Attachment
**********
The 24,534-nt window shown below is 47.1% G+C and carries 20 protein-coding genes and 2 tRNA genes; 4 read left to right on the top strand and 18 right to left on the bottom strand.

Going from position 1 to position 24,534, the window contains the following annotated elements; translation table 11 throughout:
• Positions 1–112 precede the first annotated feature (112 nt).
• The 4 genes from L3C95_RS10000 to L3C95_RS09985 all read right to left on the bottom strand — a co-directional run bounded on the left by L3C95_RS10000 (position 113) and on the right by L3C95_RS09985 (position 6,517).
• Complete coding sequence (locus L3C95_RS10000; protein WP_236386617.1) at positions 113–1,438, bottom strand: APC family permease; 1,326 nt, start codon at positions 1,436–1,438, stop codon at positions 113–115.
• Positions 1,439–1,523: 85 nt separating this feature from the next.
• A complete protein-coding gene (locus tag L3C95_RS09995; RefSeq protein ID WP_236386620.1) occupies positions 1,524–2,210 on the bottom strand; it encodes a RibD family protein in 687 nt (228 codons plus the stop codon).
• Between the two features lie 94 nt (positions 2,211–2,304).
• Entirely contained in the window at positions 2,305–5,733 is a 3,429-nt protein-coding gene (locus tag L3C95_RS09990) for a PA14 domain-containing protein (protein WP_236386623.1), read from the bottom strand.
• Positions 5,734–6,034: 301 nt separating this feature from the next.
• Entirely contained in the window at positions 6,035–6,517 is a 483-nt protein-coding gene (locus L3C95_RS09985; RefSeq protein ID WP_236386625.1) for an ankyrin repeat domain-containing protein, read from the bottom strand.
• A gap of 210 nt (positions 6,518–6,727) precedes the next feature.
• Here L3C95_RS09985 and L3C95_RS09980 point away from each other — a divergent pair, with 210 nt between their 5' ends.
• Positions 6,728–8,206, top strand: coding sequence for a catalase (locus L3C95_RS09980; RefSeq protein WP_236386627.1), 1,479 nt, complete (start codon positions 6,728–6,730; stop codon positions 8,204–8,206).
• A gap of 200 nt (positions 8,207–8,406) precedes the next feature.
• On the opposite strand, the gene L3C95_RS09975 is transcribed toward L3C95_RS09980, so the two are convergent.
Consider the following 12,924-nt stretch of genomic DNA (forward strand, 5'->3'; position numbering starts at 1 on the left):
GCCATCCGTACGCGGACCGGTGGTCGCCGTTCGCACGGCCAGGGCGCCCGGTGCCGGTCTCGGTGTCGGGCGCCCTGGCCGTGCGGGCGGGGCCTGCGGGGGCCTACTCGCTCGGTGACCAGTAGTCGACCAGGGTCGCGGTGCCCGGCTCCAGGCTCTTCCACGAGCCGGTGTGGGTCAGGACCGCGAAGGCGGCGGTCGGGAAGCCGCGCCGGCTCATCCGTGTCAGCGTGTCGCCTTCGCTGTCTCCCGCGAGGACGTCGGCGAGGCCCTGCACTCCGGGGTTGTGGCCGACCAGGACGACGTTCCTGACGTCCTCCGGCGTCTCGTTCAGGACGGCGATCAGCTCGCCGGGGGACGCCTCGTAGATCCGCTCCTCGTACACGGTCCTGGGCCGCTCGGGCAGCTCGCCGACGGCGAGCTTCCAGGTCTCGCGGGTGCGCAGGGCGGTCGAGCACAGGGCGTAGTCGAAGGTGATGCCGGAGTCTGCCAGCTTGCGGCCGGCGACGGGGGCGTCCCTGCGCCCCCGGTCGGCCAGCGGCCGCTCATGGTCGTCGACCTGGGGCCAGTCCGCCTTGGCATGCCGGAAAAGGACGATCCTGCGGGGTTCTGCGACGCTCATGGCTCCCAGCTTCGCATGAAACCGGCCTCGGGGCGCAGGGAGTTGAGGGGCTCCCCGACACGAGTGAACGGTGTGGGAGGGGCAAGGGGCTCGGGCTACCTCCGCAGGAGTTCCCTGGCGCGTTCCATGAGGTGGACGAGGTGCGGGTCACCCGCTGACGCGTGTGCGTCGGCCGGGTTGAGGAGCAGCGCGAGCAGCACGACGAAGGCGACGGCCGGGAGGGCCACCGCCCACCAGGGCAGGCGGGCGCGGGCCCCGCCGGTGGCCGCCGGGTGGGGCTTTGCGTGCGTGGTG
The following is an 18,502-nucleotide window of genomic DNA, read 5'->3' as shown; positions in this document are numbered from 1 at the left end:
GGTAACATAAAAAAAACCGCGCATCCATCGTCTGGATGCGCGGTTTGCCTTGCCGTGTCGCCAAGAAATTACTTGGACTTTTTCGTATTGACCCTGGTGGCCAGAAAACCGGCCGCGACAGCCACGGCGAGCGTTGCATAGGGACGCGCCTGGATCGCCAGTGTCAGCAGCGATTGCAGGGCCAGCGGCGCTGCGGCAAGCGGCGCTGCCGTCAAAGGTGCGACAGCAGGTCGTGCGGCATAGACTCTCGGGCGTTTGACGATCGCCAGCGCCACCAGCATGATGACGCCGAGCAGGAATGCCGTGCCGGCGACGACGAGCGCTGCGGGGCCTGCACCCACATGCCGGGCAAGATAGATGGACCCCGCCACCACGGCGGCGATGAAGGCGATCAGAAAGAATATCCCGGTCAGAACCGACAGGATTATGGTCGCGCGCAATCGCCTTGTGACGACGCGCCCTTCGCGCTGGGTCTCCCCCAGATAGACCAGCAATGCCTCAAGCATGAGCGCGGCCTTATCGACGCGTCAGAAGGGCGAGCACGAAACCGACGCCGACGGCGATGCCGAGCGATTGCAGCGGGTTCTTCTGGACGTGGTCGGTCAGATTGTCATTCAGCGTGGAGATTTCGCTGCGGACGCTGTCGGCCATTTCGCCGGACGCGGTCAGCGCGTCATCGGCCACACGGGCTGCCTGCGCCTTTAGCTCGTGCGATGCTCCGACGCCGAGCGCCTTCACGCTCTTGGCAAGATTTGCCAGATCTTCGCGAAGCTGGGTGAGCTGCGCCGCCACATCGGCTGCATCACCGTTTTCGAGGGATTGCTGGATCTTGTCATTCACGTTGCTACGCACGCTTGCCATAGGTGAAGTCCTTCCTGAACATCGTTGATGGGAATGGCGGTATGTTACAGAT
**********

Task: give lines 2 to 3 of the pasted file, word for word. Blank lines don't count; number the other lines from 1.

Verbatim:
Going from position 1 to position 24,534, the window contains the following annotated elements; translation table 11 throughout:
• Positions 1–112 precede the first annotated feature (112 nt).